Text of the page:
There are plenty of churches out there who will fill people’s heads and ears with all kinds of things that make them feel good, make them happy, but don’t give them Jesus. We will give them Jesus! That is what the angels proclaimed: Jesus is born.

How many of us have sung that song “Go tell it on the mountain, over the hills and everywhere; go tell it on the mountain that Jesus Christ is born.” That’s a Christmas song, right? No, it’s not just a Christmas song; that is what we’re to be doing in April, in August, in November, and yes, we’ll be doing it in October right out here with the Pumpkin Patch. Telling people not just, “Hey, God loves you, go have a good life.” No—“God loves you enough to send Jesus to die on a cross and shed his blood for the forgiveness of sins because we’re all under his wrath, and the only way to have hope is to repent of our sins and believe in Jesus. Will you give your life to Jesus today? Will you repent? Will you believe?” That is our message: Jesus is here. So, the message is Christ.

And also (verses 13 to 14), they’re praising Jesus, they’re praising God. Why? Because Jesus and the message of God is worthy of praising God about. They praise God, and we should join in with them in praising God.

But then (verses 15 through 21), so we have God’s word fulfilled, God’s word delivered, but now we’re going to see God’s word believed.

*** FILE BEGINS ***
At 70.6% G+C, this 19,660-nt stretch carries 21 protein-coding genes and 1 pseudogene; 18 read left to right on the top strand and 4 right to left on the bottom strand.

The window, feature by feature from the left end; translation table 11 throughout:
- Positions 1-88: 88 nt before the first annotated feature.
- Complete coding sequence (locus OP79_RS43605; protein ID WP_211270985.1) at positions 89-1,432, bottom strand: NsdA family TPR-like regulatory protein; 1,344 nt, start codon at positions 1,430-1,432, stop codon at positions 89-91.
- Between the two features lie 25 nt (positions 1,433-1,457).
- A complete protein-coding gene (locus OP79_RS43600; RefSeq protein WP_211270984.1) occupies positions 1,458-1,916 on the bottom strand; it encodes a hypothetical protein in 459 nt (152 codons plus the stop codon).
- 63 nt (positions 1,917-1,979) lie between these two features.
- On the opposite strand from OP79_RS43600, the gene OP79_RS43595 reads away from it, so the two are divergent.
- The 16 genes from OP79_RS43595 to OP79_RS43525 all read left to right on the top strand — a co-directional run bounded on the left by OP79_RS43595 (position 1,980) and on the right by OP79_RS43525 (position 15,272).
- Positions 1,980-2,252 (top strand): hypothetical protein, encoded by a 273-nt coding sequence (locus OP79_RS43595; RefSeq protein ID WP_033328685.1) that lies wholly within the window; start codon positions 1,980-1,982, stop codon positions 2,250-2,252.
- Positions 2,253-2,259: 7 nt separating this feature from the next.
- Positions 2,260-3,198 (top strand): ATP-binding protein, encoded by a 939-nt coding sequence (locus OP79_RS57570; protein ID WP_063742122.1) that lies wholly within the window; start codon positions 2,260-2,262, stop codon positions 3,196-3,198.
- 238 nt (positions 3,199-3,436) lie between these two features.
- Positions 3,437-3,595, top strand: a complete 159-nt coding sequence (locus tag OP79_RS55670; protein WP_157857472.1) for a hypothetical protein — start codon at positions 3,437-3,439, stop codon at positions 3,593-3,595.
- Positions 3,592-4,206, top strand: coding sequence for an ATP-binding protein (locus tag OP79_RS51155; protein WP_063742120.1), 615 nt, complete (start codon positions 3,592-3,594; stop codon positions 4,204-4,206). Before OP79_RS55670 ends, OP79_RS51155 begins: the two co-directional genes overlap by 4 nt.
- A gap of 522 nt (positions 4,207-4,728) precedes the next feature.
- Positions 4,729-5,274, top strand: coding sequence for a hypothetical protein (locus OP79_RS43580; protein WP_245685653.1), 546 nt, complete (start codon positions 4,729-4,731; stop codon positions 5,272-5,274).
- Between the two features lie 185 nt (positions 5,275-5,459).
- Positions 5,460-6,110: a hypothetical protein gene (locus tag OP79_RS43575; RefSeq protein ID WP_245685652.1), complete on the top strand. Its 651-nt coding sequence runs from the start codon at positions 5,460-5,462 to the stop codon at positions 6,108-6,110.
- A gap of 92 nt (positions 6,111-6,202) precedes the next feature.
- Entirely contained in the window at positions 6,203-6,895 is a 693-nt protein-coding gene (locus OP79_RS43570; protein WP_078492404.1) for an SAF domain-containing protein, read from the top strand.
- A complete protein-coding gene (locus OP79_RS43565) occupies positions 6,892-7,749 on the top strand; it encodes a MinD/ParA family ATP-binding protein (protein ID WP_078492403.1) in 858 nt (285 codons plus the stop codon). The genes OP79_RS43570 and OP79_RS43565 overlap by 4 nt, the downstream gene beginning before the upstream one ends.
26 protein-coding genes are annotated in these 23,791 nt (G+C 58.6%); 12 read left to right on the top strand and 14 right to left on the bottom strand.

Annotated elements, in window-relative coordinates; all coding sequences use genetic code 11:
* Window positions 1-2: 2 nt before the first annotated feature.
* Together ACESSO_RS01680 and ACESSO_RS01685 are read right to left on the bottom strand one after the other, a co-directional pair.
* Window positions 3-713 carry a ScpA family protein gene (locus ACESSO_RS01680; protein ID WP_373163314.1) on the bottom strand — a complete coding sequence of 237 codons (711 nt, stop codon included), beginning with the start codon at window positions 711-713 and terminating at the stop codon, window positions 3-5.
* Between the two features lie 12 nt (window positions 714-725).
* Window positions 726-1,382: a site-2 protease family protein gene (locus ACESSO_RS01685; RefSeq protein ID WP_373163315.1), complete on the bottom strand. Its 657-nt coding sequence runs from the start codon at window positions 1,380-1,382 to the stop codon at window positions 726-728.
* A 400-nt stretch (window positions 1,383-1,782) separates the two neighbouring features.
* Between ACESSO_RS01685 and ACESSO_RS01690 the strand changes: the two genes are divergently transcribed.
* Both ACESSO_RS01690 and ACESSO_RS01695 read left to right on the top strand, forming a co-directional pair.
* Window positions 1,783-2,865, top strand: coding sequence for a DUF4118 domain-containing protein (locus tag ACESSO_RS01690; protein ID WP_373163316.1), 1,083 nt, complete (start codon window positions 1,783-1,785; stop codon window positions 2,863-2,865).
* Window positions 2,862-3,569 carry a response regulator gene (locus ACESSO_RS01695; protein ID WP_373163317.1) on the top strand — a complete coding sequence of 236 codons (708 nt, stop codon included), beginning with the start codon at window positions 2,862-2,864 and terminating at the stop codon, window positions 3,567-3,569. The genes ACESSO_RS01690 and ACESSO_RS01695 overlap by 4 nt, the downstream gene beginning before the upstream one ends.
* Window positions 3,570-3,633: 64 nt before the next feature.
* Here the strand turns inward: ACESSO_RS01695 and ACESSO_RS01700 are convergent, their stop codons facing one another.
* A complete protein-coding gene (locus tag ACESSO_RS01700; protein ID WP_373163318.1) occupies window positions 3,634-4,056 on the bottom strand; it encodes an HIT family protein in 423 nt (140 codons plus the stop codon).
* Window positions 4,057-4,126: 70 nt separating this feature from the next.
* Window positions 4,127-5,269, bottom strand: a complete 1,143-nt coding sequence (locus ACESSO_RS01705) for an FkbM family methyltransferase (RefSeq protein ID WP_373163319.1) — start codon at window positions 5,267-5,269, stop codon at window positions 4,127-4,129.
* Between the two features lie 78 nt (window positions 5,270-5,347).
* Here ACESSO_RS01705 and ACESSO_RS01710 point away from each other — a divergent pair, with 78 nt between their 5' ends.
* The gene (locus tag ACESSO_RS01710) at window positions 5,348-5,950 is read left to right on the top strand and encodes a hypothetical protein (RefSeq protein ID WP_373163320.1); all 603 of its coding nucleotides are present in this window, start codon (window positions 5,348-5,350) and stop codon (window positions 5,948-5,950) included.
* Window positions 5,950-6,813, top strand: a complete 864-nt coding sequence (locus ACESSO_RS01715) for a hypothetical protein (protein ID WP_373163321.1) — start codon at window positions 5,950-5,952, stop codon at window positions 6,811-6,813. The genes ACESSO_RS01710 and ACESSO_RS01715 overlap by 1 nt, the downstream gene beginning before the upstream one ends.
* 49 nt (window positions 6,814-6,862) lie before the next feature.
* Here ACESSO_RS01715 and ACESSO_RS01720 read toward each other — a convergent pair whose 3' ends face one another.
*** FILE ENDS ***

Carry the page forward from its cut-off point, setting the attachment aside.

God’s word believed: Jesus is Messiah (vv. 15-21)

God’s word believed (verses 15 through 21), check this out: “When the angels went away from them into heaven, the shepherds said to one another, ‘Let us go over to Bethlehem and see this thing that has happened, which the Lord has made known to us.’” They had to check it out. The shepherds had to go see for themselves what’s going on. They heard this message, they received this message, but they had to go see it. They responded to this message. But they didn’t just respond in just saying, “Hey, we just need to know more.” They responded in faith. And how do we know that? Check this out (verse 20): “And the shepherds returned, glorifying and praising God for all they had heard and seen, as it had been told them.” This indicates that they had faith. They had faith.

They had faith, and they praised God for two things, check this out (verse 20): “for all they had heard,” they praised God for the message of Messiah, “and had seen,” they praised God for Messiah himself (or he could put it this way: for what they’d heard and what they’d experienced—for who they heard about and who they encountered—Christ Jesus. They praised God for Jesus. We should do the same thing. But this tells us that they responded in faith.

But not everyone is necessarily going to respond in faith. In fact, we don’t know that everyone here—well, everyone there at the time—responded in faith. Check this out: “they went to Bethlehem with haste,” in verse 16, “they found Mary and Joseph and the baby lying in a manger. And when they saw it, they made known the saying that had been told to them concerning this child” (“Hey, here’s what we heard, here’s what the angels told us, that this is Messiah”), “and all who heard it wondered at what the shepherds had told them.” This indicates that there was more than just Mary, Joseph, and Jesus there. Probably her family was there as well.